Written by Jyothi S
“Where the mind is without fear…where knowledge is free…where the world has not been broken up into fragments by narrow domestic walls… Let my country awake.” -Rabindranath Tagore
The New Education Policy 2020, which appears to be progressive on paper, has been welcomed by scholars. However, they are cautious of its proper implementation. In an atmosphere of shrinking space for unbiased and open interactions on contentious issues, how can we have “liberal education”? In this context, the true essence of liberal education has to be reexamined, to see if it is in tune with the times or has it been diluted to suit current exigencies and demands.
A liberal education focuses on the holistic development of a knowledge seeker. It intends to prepare a student for her life, not just get a job. Its mission is to provide knowledge and skills, stimulate critical thinking and inculcate civic sense. In addition, it promotes community service and research related to a person’s community. It frees a student from the shackles of ignorance, widens the boundaries of knowledge and nurtures critical thinking. Moreover, it encourages tolerance of diverse ideas and views. In short, liberal education endeavours for the all-round development of the individual.
The concept of liberal education can be traced back to the Greek knowledge tradition. It had its genesis in the works of Plato and Aristotle. After being stifled in the Middle Ages, it got a new lease of life with the revival of Aristotlian thought in the 12-13th centuries. In modern times, the credit for popularising liberal education goes to scholars like John Henry Newman, Thomas Huxley and F D Morris.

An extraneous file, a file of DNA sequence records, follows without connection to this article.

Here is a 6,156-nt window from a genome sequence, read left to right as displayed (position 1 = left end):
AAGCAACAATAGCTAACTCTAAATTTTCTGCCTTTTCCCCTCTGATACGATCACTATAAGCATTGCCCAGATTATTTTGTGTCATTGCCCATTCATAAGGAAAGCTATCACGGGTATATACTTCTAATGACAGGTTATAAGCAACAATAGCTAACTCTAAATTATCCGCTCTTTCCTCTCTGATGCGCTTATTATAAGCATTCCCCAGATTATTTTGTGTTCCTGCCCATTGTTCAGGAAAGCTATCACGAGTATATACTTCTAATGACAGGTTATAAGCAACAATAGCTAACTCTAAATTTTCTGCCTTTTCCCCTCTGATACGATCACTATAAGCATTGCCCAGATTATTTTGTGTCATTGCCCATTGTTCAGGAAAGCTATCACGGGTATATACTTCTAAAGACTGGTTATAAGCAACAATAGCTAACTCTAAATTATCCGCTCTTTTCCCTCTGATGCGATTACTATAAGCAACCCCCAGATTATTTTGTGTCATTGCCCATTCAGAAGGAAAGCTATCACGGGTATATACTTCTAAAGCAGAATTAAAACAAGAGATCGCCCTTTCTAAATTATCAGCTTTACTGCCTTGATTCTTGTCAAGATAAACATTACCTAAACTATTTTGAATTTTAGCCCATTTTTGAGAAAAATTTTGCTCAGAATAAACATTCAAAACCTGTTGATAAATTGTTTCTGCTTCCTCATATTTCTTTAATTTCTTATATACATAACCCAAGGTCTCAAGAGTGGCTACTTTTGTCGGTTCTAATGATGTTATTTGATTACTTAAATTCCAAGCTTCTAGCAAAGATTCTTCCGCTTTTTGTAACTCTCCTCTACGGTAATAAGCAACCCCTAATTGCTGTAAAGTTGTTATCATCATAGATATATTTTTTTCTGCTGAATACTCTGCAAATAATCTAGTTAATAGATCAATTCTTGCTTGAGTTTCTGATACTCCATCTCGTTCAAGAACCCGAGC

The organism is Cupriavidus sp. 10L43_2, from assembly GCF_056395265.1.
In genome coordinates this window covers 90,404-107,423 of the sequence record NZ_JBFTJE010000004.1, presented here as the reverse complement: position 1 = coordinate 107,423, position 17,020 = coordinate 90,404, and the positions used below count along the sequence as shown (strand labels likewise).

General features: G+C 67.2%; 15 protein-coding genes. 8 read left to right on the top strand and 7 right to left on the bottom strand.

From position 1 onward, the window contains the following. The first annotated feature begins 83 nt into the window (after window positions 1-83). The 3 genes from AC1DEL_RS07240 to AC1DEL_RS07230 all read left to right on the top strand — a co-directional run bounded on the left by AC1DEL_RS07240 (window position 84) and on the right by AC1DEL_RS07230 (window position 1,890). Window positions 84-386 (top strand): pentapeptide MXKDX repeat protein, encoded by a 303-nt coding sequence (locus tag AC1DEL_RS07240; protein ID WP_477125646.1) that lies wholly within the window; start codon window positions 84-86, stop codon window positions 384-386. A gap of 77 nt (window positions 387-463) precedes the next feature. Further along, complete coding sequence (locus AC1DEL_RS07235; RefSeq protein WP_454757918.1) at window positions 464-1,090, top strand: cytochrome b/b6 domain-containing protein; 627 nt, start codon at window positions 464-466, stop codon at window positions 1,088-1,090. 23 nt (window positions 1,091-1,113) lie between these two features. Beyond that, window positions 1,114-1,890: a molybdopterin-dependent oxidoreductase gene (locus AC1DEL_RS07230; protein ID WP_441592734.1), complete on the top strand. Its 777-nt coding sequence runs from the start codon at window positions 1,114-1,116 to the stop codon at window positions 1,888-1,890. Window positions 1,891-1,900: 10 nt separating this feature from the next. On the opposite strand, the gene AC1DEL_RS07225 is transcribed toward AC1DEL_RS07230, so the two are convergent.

The importance of liberal education in a globalised world order cannot be overstated. It brings out how different branches of knowledge are interconnected. Sadly, in the contemporary context, we have built thick walls between different disciplines. There is a necessity to integrate science and arts. As Steve Jobs once said, “we should align technology with humanities in our education system for better success in one’s professional as well as personal life”. Additionally, we need to include extracurricular activities in our curriculum. In a nutshell, learning should be a joyous experience, not a mental stress.
Significant changes in the global job market, technological innovations and the resultant increased demand for skills have created significant challenges for the higher education sector. Our education system has failed to empower students to face these challenges. It has failed to create a pluralistic society; the spirit of enquiry and emotional intelligence have taken a backseat.
The new National Education Policy proposes to make education more practical, comprehensive, invention-oriented, student-centric and enjoyable. It recommends education in mother tongue or native language at the primary level. Moreover, the students’ choice of subjects will not be confined to silos — there is no strict compartmentalisation between humanities and science.
The Roman philosopher Marcus Tullius Cicero said, education should be a path to acquire pure knowledge, not for mere material gain. The NEP has put emphasis on critical thinking. But then, in reality, the free space for healthy debates on diverse political, religious and cultural issues is rapidly shrinking. So, it is very much necessary to understand that without a free society, the education system cannot be liberal.
Pure knowledge is the only tool that empowers and liberates people. So, it is high time to implement an education system which is truly liberal by adopting its principles like freedom of expression, mind-body balance, creating curiosity, enjoyable learning, self-introspection, and learning as a pleasurable activity.
(The writer is Assistant Professor English at Tumkur University)